And finally …
It's all in the timing
Article first published online: 11 JAN 2013
© 2013 Royal College of Obstetricians and Gynaecologists
The Obstetrician & Gynaecologist
Volume 15, Issue 1, page 70, January 2013
How to Cite
Drife, J. (2013), It's all in the timing. The Obstetrician & Gynaecologist, 15: 70. doi: 10.1111/j.1744-4667.2012.00147.x
- Issue published online: 11 JAN 2013
- Article first published online: 11 JAN 2013
Since retiring I've had more time for my hobby, songwriting, and last year my musical friends and I returned to the Edinburgh Fringe with a mixture of humour and history. A sense of timing is essential for both songs and jokes, and ours was, mercifully, still just about intact. Comic timing is age-related: youthful comedians rarely pause for breath because their noisy young audiences have fast reactions – something that my wife and I noticed when we became midweek theatregoers. Busloads of schoolchildren certainly liven up Shakespeare, and as we recently discovered, intense contemporary drama is much more fun when its sex scenes are accompanied by slurping sounds from the stalls.
The skill of slowing down comes with age. Its supreme exponent was a music-hall comedian whom I saw in London in the 1970s after I attended a MRCOG course. His name was Max Wall and he had become, in his late sixties, a darling of the smart set. What I remember most about his very funny one-man show was the long silences. “Not a bad house … for a Tuesday,” he remarked, watching us intently, like a matador, ready to skewer us at any moment. In the second half he came on as Professor Wallofski, a grotesque parody of the pianist Franz Liszt. Come to think of it, he may have sowed the seed of our recent Fringe show, which was all about Frederic Chopin.
Ask me later
A sense of timing is also important for doctors, as we ask our intrusive questions and give our unwelcome advice. General practitioners say that a patient often mentions the real problem only when the consultation is nearly over: this requires another, longer, appointment. One of the benefits of private practice, I'm told, is getting to know a patient properly, something which is almost impossible in the NHS. I've been an NHS patient from time to time, very grateful for the efficiency but aware of being on a conveyer belt. Each professional, however courteous and well-trained, has one eye on the clock. We patients sympathise but it's a shame that we need the hide of a rhinoceros to mention a problem that isn't already on the computer.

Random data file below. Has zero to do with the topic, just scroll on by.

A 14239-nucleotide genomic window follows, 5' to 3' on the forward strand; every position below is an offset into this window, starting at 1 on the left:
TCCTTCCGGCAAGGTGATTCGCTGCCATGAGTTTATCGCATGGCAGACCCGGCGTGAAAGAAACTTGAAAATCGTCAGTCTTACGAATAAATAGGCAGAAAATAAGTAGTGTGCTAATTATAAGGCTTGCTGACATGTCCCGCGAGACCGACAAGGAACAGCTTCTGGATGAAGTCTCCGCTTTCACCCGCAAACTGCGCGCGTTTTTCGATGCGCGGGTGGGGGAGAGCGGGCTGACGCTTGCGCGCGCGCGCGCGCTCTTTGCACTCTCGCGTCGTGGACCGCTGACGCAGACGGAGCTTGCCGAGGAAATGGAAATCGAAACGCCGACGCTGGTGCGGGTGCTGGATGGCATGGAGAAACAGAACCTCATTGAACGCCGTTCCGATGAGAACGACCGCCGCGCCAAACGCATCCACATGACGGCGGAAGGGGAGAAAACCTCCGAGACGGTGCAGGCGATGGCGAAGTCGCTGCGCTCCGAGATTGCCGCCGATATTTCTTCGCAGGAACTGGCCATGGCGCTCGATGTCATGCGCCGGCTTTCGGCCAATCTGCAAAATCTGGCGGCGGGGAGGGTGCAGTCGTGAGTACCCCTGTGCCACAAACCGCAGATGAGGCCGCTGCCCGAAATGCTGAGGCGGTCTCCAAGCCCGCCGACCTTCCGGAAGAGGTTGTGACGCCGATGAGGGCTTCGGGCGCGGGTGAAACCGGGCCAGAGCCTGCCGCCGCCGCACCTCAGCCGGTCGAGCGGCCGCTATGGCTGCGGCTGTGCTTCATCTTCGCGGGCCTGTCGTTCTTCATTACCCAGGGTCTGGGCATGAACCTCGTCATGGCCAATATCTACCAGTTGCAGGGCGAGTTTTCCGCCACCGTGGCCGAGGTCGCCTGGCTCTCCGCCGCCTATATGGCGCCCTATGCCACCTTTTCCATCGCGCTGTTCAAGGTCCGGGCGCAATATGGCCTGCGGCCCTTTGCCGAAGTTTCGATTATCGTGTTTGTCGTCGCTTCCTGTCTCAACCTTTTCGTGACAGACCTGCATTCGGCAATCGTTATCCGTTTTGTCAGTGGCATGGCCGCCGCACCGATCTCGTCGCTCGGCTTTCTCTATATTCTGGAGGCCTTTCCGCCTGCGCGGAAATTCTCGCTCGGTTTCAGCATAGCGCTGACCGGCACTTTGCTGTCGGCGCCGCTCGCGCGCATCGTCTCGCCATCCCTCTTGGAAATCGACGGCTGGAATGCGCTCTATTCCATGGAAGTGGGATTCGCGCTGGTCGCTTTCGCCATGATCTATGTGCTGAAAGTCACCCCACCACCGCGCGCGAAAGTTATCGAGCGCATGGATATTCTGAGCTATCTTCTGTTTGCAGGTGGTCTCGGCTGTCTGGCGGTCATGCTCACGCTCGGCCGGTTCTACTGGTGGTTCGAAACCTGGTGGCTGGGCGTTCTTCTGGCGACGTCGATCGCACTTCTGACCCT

From my days in practice, one of my most memorable patients was a woman with abdominal pain that had led to some major operations, not all gynaecological. No pathology had been found but for some reason I found it hard to discharge her from the clinic. She answered no to all my questions but eventually phoned to ask for an urgent appointment, at which her history of childhood sexual abuse slowly emerged. An extreme example, yes, but it illustrated that however cordial your handshake, a patient may need a long time to decide if she can trust you.
A long time in politics
Timing is even more important at the medicopolitical level. I can remember when decisions about running a service were taken by consultants (yes, really) but even in those days achieving consensus was no easy matter. I admired my senior colleagues who had mastered the art. During most of the debate they kept quiet, and then they chose exactly the right moment to intervene. Suddenly we found ourselves agreeing, grateful that they had summed up the mood of the meeting and rarely realising that they had got what they wanted.
Today the big decisions are made, not by doctors or managers, but by politicians, whose timing extends only as far as the next election. They know that any worthwhile project to improve the nation's health takes a couple of decades but they need instant results. In the game of political football the teams change ends every five years and key players are substituted more frequently than that: England has had 12 Health Secretaries in the last 23 years. Sadly, their short-term gimmickry makes real change all the slower.
This must be why the introduction of relicensing has taken three times as long as the Second World War. Somewhere in our attic are drafts of the first RCOG working party report on revalidation, which I helped to write in 1999. We proposed a process that was essentially the same as the one now due for completion in 2016. What happened during those 17 years? The websites became slicker, the entrepreneurs moved in and some of us suffered terminal disillusionment. Imagine the uproar if the response times of the doctors soon to undergo revalidation matched that of the people in charge of the process.